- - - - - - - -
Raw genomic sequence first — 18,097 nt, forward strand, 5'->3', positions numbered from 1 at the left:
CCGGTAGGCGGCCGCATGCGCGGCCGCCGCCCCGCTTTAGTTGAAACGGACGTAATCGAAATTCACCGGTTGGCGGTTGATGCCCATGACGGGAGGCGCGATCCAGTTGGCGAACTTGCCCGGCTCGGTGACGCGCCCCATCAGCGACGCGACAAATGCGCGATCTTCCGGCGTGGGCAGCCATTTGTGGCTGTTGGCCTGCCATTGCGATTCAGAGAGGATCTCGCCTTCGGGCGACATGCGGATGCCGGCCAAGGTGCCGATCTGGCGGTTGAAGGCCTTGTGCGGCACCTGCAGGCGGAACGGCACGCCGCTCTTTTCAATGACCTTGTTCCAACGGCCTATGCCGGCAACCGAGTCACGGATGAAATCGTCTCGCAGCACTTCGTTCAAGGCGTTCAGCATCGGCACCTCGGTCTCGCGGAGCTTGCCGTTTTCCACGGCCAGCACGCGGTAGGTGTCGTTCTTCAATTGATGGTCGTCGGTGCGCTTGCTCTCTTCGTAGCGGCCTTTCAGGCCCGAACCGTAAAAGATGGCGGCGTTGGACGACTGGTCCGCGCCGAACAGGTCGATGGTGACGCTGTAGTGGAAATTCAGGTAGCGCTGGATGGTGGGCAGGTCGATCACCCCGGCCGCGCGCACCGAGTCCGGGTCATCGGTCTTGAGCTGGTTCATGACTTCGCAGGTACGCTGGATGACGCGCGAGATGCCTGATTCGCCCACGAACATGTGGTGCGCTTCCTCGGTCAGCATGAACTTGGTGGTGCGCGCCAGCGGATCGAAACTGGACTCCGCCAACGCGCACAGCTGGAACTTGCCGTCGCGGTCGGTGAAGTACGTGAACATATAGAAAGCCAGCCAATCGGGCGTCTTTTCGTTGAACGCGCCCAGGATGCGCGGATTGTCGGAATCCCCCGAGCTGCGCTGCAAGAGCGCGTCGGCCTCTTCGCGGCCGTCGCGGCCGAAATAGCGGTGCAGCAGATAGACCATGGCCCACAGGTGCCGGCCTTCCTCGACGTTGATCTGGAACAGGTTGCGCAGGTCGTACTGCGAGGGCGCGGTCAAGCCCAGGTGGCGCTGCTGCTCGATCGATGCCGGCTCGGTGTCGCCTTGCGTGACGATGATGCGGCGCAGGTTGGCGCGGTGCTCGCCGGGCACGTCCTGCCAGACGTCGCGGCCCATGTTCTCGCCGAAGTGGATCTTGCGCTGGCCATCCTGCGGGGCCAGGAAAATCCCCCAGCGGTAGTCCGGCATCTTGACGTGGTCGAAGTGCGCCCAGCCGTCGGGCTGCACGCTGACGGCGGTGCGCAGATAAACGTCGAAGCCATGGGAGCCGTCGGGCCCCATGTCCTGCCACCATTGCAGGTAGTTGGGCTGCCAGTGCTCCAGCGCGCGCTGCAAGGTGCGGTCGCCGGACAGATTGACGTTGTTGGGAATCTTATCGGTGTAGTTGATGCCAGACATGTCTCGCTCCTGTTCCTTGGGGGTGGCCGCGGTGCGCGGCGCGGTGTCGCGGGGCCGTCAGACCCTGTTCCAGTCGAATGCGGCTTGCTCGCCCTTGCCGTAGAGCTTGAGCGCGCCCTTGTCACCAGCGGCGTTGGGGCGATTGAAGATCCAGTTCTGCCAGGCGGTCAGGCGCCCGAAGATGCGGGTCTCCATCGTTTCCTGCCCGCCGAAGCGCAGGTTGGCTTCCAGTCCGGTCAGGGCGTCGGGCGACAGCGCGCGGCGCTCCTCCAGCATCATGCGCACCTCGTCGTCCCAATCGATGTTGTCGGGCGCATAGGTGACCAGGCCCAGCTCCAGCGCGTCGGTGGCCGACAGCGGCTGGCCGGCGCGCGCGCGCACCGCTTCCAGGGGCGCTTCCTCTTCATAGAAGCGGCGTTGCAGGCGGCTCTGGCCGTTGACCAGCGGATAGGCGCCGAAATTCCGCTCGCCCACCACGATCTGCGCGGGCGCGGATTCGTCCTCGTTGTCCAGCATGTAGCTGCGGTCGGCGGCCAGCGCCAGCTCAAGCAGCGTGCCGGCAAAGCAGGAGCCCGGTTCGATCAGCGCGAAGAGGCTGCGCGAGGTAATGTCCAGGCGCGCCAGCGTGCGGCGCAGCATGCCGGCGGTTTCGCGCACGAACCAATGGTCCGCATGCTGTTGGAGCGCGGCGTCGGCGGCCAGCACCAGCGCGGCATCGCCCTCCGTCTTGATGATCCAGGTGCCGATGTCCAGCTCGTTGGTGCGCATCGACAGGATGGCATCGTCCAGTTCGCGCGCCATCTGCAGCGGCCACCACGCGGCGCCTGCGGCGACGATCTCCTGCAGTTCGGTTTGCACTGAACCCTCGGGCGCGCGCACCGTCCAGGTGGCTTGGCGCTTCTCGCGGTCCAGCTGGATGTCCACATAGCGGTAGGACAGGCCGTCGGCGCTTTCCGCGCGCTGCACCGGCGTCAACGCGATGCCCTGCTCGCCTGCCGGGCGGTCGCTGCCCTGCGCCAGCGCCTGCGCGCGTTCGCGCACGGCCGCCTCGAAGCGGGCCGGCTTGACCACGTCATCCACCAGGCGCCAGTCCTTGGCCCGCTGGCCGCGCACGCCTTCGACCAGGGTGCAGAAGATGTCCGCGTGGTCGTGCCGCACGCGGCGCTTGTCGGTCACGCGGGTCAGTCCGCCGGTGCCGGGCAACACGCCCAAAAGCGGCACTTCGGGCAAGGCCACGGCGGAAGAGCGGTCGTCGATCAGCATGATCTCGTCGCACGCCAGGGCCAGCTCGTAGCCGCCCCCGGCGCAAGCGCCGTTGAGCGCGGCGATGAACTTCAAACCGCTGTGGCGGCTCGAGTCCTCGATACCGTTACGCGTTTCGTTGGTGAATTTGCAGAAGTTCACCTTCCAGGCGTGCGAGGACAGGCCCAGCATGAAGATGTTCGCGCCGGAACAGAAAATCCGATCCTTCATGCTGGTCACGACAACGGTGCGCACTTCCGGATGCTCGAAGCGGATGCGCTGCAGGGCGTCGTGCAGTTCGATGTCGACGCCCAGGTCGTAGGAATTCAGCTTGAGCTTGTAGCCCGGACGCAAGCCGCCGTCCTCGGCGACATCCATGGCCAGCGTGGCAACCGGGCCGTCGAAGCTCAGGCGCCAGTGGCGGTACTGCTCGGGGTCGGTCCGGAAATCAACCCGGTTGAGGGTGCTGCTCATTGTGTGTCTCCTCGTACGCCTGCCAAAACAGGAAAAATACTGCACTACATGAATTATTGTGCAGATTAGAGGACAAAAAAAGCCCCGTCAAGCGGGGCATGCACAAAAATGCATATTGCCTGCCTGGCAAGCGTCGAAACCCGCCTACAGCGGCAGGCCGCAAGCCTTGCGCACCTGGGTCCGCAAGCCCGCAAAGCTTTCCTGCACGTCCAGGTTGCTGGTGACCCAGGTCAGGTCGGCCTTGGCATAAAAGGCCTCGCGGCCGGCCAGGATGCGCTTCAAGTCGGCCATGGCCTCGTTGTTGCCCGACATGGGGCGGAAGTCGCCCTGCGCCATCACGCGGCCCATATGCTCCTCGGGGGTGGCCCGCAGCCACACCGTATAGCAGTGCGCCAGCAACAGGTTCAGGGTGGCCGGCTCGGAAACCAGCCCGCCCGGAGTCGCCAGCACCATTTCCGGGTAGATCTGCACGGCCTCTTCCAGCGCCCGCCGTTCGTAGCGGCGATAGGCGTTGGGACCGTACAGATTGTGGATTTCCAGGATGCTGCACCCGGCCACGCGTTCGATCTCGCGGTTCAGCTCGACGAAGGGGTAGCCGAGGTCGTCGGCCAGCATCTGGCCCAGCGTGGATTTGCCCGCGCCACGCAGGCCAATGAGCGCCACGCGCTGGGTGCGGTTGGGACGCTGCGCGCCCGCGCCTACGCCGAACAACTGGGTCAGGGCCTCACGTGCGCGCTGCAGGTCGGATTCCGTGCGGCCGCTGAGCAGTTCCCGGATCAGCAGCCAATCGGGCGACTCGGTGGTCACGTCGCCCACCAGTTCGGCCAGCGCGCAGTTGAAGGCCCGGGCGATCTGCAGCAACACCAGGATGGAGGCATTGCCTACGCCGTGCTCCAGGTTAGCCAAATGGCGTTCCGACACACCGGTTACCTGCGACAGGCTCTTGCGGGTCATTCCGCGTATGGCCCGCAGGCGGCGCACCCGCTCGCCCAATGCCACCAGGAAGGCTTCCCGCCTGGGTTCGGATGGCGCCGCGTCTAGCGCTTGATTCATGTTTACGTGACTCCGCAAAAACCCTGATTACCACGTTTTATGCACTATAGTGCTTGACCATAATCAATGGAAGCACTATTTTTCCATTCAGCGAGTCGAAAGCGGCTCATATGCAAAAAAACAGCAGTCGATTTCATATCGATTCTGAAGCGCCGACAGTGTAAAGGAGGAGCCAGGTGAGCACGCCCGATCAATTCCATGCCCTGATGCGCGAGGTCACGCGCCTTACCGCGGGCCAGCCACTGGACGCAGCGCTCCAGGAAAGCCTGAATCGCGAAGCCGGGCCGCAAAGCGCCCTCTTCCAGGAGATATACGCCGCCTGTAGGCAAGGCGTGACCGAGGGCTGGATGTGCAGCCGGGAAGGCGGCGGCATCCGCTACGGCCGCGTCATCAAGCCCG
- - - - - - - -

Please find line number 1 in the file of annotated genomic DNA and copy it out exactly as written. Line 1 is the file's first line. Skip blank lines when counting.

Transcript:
Raw genomic sequence first — 18,097 nt, forward strand, 5'->3', positions numbered from 1 at the left: